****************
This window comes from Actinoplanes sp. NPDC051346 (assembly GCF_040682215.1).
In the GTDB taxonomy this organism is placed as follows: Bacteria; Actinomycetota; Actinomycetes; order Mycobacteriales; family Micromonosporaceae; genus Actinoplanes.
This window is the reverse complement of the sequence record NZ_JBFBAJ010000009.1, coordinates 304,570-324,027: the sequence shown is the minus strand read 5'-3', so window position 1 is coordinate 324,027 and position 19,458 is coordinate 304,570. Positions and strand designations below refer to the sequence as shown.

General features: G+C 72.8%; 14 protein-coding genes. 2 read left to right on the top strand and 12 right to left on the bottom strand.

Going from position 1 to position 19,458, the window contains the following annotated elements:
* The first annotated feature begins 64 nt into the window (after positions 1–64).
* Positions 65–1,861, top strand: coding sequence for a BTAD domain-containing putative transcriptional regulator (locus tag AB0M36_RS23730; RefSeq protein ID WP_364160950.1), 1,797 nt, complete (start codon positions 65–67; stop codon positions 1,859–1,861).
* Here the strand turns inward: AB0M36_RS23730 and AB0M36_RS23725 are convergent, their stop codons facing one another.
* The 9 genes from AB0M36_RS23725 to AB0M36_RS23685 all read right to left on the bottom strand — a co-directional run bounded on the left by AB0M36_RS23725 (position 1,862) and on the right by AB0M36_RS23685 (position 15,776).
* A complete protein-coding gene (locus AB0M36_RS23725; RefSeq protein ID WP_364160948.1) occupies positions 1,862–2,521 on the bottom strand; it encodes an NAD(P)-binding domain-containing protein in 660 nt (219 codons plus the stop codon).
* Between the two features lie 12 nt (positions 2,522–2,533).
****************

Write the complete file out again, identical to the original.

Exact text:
This window comes from Actinoplanes sp. NPDC051346 (assembly GCF_040682215.1).
In the GTDB taxonomy this organism is placed as follows: Bacteria; Actinomycetota; Actinomycetes; order Mycobacteriales; family Micromonosporaceae; genus Actinoplanes.
This window is the reverse complement of the sequence record NZ_JBFBAJ010000009.1, coordinates 304,570-324,027: the sequence shown is the minus strand read 5'-3', so window position 1 is coordinate 324,027 and position 19,458 is coordinate 304,570. Positions and strand designations below refer to the sequence as shown.

General features: G+C 72.8%; 14 protein-coding genes. 2 read left to right on the top strand and 12 right to left on the bottom strand.

Going from position 1 to position 19,458, the window contains the following annotated elements:
* The first annotated feature begins 64 nt into the window (after positions 1–64).
* Positions 65–1,861, top strand: coding sequence for a BTAD domain-containing putative transcriptional regulator (locus tag AB0M36_RS23730; RefSeq protein ID WP_364160950.1), 1,797 nt, complete (start codon positions 65–67; stop codon positions 1,859–1,861).
* Here the strand turns inward: AB0M36_RS23730 and AB0M36_RS23725 are convergent, their stop codons facing one another.
* The 9 genes from AB0M36_RS23725 to AB0M36_RS23685 all read right to left on the bottom strand — a co-directional run bounded on the left by AB0M36_RS23725 (position 1,862) and on the right by AB0M36_RS23685 (position 15,776).
* A complete protein-coding gene (locus AB0M36_RS23725; RefSeq protein ID WP_364160948.1) occupies positions 1,862–2,521 on the bottom strand; it encodes an NAD(P)-binding domain-containing protein in 660 nt (219 codons plus the stop codon).
* Between the two features lie 12 nt (positions 2,522–2,533).